Guillermo del Toro-Directed Adaptation of 'Pet Sematary': Yay or Nay?
If there is
one thing we know about Guillermo del Toro, it’s
that this guy loves making monster movies. From mainstream
blockbusters like Pacific Rim and Hellboy, to his
dark fantasy films The Devil's Backbone and Pan’s
Labyrinth, to even a quick animation job on “The Simpsons”
(designing last year's "Tree House of Horror" opening credits), the
man simply just loves making monsters. Del Toro may now be setting
his sights on a favorite of mine: Pet Sematary.
Pet Sematary is a Stephen King novel which follows a pretty basic premise of a father looking to resurrect his dead son at a cursed Native American burial ground with the help of his elderly neighbor. (You know, usual small town shenanigans.)Pet Sematary was adapted into a favorite horror movie of mine from 1989, directed by the Mega Python vs. Gatoroidhelmer Mary Lambert. If del Toro helms his own version of Pet Sematary, however, it won’t strictly be a remake. It’ll just be a different adaptation of the book. And it’s definitely safe to say that del Toro will have a different vision for the story in mind with his version, completely free to choose what parts of the book he would like to keep in, take out, or even alter. With del Toro directing this in his own vision, the main question is: will it be good?
I like del Toro as a director. I think Pan’s Labyrinth is probably his best work, but with him directing Pet Sematary, there are definitely some pros and cons. For starters, the reason whyPet Sematary works for me, and people like me, is that it’s definitely more like a dark comedy than a straight horror film. With del Toro directing the story, it might lose a lot of those comedic elements I’m so fond of. It’s even been made fun of in “South Park” multiple times for it’s ridiculousness. Below is their most direct parody of the movie, complete with visual comparisons (NSFW):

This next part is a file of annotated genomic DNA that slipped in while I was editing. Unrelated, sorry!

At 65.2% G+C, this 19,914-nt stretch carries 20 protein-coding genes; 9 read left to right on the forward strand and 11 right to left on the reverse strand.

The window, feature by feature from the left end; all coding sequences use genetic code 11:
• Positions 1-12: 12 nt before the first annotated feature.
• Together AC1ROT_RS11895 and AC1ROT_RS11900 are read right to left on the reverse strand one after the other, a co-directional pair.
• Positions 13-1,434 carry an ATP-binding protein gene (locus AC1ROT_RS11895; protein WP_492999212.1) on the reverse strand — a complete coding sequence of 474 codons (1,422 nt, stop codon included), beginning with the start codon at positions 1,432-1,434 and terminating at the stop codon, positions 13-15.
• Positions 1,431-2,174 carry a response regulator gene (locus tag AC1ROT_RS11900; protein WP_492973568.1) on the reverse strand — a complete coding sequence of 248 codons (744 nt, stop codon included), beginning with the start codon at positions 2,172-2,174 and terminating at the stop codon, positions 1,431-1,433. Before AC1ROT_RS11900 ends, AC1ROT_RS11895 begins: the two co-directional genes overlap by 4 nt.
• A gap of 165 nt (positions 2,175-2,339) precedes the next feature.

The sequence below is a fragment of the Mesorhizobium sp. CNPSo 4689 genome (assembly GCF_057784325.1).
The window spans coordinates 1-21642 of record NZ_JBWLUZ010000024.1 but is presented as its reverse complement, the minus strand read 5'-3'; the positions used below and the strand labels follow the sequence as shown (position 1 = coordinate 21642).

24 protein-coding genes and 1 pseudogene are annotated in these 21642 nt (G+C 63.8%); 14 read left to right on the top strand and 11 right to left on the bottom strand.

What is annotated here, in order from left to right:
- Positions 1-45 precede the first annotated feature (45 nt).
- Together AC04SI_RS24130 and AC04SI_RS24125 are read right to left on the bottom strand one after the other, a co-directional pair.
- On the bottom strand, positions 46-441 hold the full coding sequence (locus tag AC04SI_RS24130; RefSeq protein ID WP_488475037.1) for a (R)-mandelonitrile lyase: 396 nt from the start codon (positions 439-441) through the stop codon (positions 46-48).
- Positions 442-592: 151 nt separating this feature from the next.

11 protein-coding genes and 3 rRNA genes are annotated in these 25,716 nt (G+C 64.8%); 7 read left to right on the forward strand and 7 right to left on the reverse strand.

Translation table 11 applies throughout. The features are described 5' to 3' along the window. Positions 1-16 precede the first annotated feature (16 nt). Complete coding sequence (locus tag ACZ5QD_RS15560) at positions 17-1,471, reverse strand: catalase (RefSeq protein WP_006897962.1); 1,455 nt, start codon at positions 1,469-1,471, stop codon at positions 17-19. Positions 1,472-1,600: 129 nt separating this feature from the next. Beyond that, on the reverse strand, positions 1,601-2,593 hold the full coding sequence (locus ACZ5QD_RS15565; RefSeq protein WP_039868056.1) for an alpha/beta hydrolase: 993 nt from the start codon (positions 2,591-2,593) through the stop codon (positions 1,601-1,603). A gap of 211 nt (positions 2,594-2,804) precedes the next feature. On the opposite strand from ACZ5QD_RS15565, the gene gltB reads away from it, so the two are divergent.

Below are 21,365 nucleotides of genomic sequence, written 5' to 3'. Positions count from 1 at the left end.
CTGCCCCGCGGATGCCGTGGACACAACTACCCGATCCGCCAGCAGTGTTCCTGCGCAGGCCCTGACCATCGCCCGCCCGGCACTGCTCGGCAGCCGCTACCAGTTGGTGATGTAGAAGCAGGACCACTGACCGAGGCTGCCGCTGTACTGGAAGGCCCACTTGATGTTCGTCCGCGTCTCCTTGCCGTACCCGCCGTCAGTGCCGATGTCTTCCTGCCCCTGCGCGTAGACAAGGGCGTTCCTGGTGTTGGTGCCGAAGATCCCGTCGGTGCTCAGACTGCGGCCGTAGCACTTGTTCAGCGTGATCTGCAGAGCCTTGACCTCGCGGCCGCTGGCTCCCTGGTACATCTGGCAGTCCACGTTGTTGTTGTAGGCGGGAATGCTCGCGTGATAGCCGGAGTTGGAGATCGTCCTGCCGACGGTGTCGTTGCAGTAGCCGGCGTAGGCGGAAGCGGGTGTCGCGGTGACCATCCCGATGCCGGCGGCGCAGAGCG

Even if del Toro omits the comedy aspects, like the bumbling next-door neighbor whose warnings only make the main character want to resurrect his son more, he’ll make up for it in the sheer terror only he could bring to it. While I do love the cheesiness of the original, it would be good to see Pet Sematary get the horror treatment it deserves. The novel itself is actually quite unsettling and scary to a lot of people. Plus, there’s the fact that King’s novels have not had the best track record of translating his morbid stories on screen. The Shining and Carrie are considered widely to be scary movies, especially with The Shining’s alleged hidden Illuminati meanings inserted by director Stanley Kubrick, but King himself has said he hasn’t liked a single one the movies adapted from his books. Maybe del Toro will be able to change that.
I’m a bit torn on this. On one hand, I love the original Pet Sematary for how goofy it can be at times. On the other hand, it would be cool to see Pet Sematary as an actual horror film. Then there’s a third hand (I am a mutant) where I am just very curious to see exactly what del Toro is looking to do with his adaptation. I just want to let him run free with this one.
So far, del Toro has not commented on what he would like to do with the film. He’s only tweeted out saying, “Book of the Day: PET SEMATARY by Stephen King. Unrelentingly dark and emotional. Compulsive reading. Would kill to make it on film.” It could be a public announcement by del Toro to get a meeting with Paramount. Apparently the company has had a new Pet Sematary adaptation in the works for a couple of years. As of now, the project is stalled, but when an Academy Award-winning dark fantasy director with a devoted following and proven box office success is publically lobbying to direct a troubled production of yours, why not take that meeting?
(Photo via Arnold Wells/WENN)
- Kevin Donaldson, YH Contributing Writer